Wednesday, 7 April 2010

Israel Matzav: White House 'seriously considering' imposing 'peace plan'

White House 'seriously considering' imposing 'peace plan'

In the Washington Post, David Ignatius reports that the Obama administration is 'seriously considering' proposing imposing a 'peace plan' to 'resolve' Israel's conflict with the 'Palestinians' (Hat Tip: Memeorandum).

"Everyone knows the basic outlines of a peace deal," said one of the senior officials, citing the agreement that was nearly reached at Camp David in 2000 and in subsequent negotiations. He said that an American plan, if launched, would build upon past progress on such issues as borders, the "right of return" for Palestinian refugees and the status of Jerusalem. The second senior official said that "90 percent of the map would look the same" as what has been agreed in previous bargaining.

'Everyone knows' but everyone doesn't know. The 'Palestinians' turned down the far-too-generous offer made by Ehud Barak at Camp David. They turned down even more generous offers made by Barak at Taba in January 2001 and by Ehud Olmert in late 2008. Does this mean that Obama is going to offer them even more than what was offered in the past? What is left to be offered other than a 'right of return' to all the 'refugees' that would vitiate the existence of a Jewish state? Does building upon 'past progress' mean that Israel will be pushed for further concessions?

The American peace plan would be linked with the issue of confronting Iran, which is Israel's top priority, explained the second senior official. He described the issues as two halves of a single strategic problem: "We want to get the debate away from settlements and East Jerusalem and take it to a 30,000-feet level that can involve Jordan, Syria and other countries in the region," as well as the Israelis and Palestinians.

That linkage is odious and just plain wrong. Iran doesn't talk about forcing Israel out of Judea and Samaria - it talks about wiping out the Jewish State (so does the PLO/Fatah but I wouldn't expect the Obama administration to notice that). It has said so repeatedly. I can't find the link right now, but at one point Ahmadinejad was asked specifically whether he would accept a 'small' Israel (i.e. one without Judea and Samaria). He said that he would not. 'Solving' the 'Palestinian problem' (which I don't believe can be done in any event) will not 'solve' Iran.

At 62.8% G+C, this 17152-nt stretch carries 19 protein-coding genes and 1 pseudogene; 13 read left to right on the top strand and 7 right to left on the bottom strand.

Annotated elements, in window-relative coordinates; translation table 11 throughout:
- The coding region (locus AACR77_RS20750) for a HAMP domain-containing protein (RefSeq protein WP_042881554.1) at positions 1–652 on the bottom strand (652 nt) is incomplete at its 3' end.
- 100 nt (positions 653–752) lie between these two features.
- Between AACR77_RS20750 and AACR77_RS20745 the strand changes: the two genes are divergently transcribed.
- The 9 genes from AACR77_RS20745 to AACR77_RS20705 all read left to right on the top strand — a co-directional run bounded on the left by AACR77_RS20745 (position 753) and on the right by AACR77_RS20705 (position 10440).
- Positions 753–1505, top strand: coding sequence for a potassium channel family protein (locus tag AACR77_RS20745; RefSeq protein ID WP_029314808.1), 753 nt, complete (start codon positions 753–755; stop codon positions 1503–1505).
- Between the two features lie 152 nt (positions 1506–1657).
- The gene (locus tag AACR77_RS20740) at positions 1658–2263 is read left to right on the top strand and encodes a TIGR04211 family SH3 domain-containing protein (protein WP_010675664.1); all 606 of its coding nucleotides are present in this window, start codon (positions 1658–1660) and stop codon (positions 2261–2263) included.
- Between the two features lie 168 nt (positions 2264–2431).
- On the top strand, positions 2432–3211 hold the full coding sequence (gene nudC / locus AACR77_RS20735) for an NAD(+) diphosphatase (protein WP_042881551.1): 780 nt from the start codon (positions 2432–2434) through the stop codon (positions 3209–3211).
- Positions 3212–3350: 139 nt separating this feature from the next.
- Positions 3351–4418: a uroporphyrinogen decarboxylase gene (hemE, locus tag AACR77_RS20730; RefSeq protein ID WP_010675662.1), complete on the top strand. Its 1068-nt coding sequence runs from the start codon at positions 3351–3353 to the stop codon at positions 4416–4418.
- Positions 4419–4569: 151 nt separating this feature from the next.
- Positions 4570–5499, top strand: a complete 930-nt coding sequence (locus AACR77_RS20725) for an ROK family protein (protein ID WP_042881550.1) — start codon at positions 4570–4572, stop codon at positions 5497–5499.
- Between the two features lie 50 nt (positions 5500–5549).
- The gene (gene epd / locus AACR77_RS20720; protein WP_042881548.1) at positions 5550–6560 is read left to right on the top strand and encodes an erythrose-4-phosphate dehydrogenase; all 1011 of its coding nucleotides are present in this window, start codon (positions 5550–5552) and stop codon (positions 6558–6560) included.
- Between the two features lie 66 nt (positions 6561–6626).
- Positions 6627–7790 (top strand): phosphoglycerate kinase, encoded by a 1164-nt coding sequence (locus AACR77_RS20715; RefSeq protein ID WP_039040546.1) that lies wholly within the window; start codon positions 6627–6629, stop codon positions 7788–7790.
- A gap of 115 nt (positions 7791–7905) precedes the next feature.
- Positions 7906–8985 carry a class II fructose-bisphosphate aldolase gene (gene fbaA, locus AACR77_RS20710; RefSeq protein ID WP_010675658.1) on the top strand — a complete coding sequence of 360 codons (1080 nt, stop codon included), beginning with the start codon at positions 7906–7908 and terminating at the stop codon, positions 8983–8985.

"Incrementalism hasn't worked," continued the second official, explaining that the United States cannot allow the Palestinian problem to keep festering -- providing fodder for Iran and other extremists. "As a global power with global responsibilities, we have to do something." He said the plan would "take on the absolute requirements of Israeli security and the requirements of Palestinian sovereignty in a way that makes sense."

But 'incrementalism' is the only thing that has a chance to work short of stationing US troops permanently between the parties, where they will be used as targets and human shields for 'Palestinian' terrorists who won't accept any solution short of wiping Israel off the map. Is that really an American interest?

And what are the 'absolute requirements' of Israeli security? Shortly after the 1967 War, the Joint Chiefs of Staff said that retaining ALL of Judea and Samaria was an absolute requirement of Israeli security. Nothing has changed since then except the creation of a 'Palestinian people.' Look what happened in Lebanon and Gaza. Does Obama really believe we'll accept the same thing in Judea and Samaria - right in our heartland (and please don't tell me about multinational forces - the Europeans stationed at the Gaza border were afraid to sleep there so they slept in Israel every night and they fled as soon as Hamas took over Gaza).

The White House is considering detailed interagency talks to frame the strategy and form a political consensus for it. The second official likened the process to the review that produced Obama's strategy for Afghanistan and Pakistan. He said the administration could formally launch the Middle East initiative by this fall.


A political battle royal is likely to begin soon, with Israeli officials and their supporters in the United States protesting what they fear would be an American attempt to impose a settlement and arguing to focus instead on Iran. The White House rejoinder is expressed this way by one of the senior officials: "It's not either Iran or the Middle East peace process. You have to do both."

So does that mean that the administration will do nothing about Iran before the fall? I can't think of a better way of ensuring that Iran will obtain nuclear weapons.

What could go wrong?

Israel Matzav: White House 'seriously considering' imposing 'peace plan'

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